Artisanal production of lumber
Unlike industrial logging, artisanal logging is carried out outside of a forest concession and falls under one of two categories: 1st and 2nd category. The first category is carried out by a natural person of Congolese nationality on a cutting area not exceeding 50 ha and using rudimentary equipment (machetes, axes, pit saws, heavy pullers). The second category is carried out by a natural person or a company governed by Congolese law over an area of between 100 and 500 ha using specific equipment. (art. 11, AM 84 of 2016).
In addition to the corporate statutes or RCCMs (documents proving the company is registered), both categories of operators enter the trade by obtaining a provincial licence in accordance with the relevant local regulations. Each category is required to build socio-economic infrastructures for the benefit of the local community bordering the forest.
Timber cutting is conditional on obtaining a permit for artisanal lumber cutting. The permit covering an area of 10 to 50 hectares allows the 1st category artisanal logger to harvest timber and the permit covering an area of 100 to 500 ha allows the 2nd category artisanal logger to harvest timber at an annual cut rate within the artisanal forest unit in accordance with the management plan. These two permits are issued by the province's Governor for a one-year period.
Regulations require both industrial and artisanal forest loggers to mark all trees that are felled or cut and to keep a site register. The provisions are contained in articles 66 to 70 of ministerial order no. 84/CAB/MIN/ECN-DD/CJ/RBM/2016 of 29 October 2016 on the conditions and rules pertaining to lumber production.
Stumps of harvested trees are hammer marked or painted according to regulatory requirements. Billets of timber and logs in forest yards must be marked according to the rules so that they can be easily traced. Markings required on logs and billets of timber are: the tree number, the log or billet number, the company stamp or hammer, number of the felling permit, record of the harvesting site of the tree. (Guide to legal documentation – WWF DRC).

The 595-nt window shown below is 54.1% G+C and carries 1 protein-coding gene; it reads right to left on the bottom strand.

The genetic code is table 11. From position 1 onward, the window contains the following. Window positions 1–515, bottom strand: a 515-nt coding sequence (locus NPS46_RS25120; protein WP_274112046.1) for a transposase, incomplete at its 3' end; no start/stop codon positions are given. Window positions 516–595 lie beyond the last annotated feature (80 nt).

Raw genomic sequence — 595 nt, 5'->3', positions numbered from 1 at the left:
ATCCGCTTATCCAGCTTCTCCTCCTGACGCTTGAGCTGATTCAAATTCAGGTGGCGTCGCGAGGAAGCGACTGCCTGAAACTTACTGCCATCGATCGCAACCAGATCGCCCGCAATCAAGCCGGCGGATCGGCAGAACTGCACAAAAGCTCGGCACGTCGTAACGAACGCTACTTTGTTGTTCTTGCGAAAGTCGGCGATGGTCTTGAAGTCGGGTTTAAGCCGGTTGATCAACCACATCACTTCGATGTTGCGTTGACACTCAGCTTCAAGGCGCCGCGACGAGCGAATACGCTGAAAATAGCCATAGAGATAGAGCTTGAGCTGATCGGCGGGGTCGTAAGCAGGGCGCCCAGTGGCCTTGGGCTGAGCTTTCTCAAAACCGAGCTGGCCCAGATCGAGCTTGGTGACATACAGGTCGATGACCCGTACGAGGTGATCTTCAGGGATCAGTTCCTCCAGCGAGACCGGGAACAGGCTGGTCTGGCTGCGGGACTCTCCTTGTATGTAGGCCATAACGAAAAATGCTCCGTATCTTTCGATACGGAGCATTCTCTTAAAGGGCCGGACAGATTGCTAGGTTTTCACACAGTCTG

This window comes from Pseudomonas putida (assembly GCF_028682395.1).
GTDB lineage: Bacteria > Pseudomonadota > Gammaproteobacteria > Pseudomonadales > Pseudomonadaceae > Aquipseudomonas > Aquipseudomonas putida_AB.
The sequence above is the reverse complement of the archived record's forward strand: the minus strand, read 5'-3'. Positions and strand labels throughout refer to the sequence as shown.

Beginning in 2010, a new independent chain of custody system has been implemented in selected provinces in the DRC by the international verification company Société Générale de Surveillance (SGS). The system includes all best practice elements, including tamper-proof barcodes and computerized databases that allow reconciliation of timber volumes at different points in the supply chain. The chain of custody system (PCPCB) is tied to a new forest management information system also developed by SGS. While the system follows best practice, it has a number of fundamental flaws. The eastern provinces of the country were not covered by the system except only the western part of the country for all timber leaving through the port of Matadi. To date, the SGS system is at a standstill and is not operational. In any case, it is unclear how the new system can safely determine the legality of exports, since, according to IM-FLEG, the regulations governing the export of logs and sawnwood are not yet in place. It is also unclear how the new system can safely determine legality of exports anyway, since, according to the OI-FLEGT, the regulations governing the export of logs and sawn timber are still not complete.